Renewable fuel industry disappointed in Senate energy votes


Today, the Senate failed to pass the Stabenow amendment extending key biofuel tax incentives, such as the Cellulosic Biofuels Producer Tax Credit (PTC) the Accelerated Depreciation Allowance for Cellulosic Biofuel Plant Property, and the Alternative Fuel Infrastructure Tax Credit available to blender pumps and other ethanol fueling infrastructure. The final vote was 49-49.

The National Biodiesel Board, Advanced Ethanol Council and Renewable Fuels Association each expressed disappointment Tuesday after the Senate voted down the amendment.

“This is another missed opportunity for Congress to do something to boost the economy. We’re talking about thousands of jobs across the country that are affected by this, and the very real possibility that biodiesel plants will go out of business,” said Anne Steckel, NBB’s vice president of federal affairs. “It’s also a missed opportunity for Congress to do something about these oil price spikes by diversifying our fuel supplies and reducing our exposure to the global petroleum markets.”

“We thank Sen. Stabenow and Sen. Roberts for including biodiesel in their amendments, and we urge Congress to break this partisan gridlock and find a way to enact policies like the biodiesel tax credit that have strong bipartisan support.”

Advanced Ethanol Council Executive Director Brooke Coleman issued the following statement:

“Unfortunately the Senate missed an opportunity to put to bed the pressing need to extend expiring tax incentives for cellulosic biofuels and other sources of domestically produced clean energy. We appreciate Senator Stabenow’s effort to advance this piece of must-pass cellulosic biofuels policy, and we look forward to getting these provisions extended as soon as possible. The underlying reality is the lack of policy certainty is driving clean energy investment overseas and putting the United States behind the eight ball when it comes to clean energy development. Echoing the 49 U.S. Senators who voted for the Stabenow amendment today, we cannot afford to miss any more opportunities to get this done.”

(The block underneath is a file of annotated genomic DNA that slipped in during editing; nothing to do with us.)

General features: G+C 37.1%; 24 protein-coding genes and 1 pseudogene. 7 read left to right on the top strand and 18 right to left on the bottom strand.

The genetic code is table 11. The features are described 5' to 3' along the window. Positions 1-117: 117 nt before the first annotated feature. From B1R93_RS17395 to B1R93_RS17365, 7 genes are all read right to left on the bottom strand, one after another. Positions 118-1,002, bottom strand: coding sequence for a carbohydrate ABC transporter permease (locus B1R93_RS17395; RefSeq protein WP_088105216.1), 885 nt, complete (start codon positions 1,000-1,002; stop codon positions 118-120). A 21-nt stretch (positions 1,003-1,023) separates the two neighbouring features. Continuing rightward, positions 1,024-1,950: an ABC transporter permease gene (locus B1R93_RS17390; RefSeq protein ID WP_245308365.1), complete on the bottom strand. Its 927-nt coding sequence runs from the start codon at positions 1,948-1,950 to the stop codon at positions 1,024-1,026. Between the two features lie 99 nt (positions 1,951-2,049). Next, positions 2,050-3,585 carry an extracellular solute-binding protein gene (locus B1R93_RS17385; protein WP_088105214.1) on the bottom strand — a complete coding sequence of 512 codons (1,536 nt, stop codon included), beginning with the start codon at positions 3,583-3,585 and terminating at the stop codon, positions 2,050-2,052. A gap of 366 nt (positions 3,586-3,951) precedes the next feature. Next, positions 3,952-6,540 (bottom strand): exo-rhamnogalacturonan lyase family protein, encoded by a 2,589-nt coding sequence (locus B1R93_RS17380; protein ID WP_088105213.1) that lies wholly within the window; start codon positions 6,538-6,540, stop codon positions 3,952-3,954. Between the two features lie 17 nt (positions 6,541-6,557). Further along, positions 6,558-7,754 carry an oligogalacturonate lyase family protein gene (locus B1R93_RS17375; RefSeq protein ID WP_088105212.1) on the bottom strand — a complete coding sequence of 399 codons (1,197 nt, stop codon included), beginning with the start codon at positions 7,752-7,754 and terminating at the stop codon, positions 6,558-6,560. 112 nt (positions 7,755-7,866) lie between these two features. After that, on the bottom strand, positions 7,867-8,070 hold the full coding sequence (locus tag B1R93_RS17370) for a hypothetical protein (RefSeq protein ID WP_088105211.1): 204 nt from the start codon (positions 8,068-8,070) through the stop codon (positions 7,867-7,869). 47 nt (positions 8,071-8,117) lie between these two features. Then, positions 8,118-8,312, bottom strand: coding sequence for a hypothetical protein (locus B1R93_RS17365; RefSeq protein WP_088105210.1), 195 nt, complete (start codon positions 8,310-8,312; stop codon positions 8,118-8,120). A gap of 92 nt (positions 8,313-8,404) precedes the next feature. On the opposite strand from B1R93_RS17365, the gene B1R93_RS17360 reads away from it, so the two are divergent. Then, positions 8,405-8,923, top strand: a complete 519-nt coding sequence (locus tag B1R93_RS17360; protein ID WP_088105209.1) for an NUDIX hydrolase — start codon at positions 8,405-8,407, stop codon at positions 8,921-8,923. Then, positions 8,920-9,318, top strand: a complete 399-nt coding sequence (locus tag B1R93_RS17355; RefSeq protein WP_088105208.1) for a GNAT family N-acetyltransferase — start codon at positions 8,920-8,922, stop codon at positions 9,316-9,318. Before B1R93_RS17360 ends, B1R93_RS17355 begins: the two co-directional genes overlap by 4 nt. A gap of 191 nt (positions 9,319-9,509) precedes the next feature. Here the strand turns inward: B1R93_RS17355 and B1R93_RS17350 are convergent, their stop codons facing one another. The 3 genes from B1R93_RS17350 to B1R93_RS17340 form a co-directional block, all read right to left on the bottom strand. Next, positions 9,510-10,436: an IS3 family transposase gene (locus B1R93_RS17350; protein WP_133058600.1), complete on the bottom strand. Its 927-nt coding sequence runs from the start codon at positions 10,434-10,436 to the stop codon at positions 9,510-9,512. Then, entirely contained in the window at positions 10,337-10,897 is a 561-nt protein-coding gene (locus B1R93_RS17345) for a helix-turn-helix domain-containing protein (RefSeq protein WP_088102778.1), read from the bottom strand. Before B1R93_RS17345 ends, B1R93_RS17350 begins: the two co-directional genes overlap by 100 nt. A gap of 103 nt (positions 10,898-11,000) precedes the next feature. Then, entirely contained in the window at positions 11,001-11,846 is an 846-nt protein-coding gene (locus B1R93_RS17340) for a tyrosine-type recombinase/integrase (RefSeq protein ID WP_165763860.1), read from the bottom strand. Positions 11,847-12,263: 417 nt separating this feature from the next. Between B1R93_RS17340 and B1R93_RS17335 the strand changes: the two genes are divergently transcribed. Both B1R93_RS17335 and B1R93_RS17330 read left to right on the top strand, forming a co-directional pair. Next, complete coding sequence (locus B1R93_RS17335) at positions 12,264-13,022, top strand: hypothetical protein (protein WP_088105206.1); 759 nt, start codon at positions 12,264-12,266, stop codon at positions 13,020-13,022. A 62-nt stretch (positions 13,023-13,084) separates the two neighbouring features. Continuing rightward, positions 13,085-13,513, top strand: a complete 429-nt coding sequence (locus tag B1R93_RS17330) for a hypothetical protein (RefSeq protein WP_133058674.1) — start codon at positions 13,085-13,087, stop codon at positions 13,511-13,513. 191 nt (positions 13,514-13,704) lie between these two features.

Renewable Fuels Association President and CEO Bob Dinneen reiterated Coleman’s sentiment:

“Every member of Congress agrees that America needs to reduce its reliance on imported oil and create jobs here at home.  These tax incentives would help accomplish both of those goals.  New biofuel technologies promise to bring increased economic opportunity to scores of communities all across the nation, create tens of thousands of jobs, and increase America’s supply of domestically-produced renewable alternatives to imported oil.  Likewise, increasing volumes of renewable fuels like ethanol have the potential to further reduce America’s foreign oil tab if investments in infrastructure offering higher level blends are encouraged.  In the face of record gas prices for this time of year and the very real possibility for $5 gas, I urge Congress to move swiftly to pass extensions of these tax incentives and accelerate America’s break with foreign oil.”

Congress allowed the $1-per-gallon biodiesel tax incentive to expire on Dec. 31, despite the fact that the incentive helped the biodiesel industry achieve record production last year of nearly 1.1 billion gallons, supporting more than 39,000 jobs.

Sources: National Biodiesel Board & Renewable Fuels Association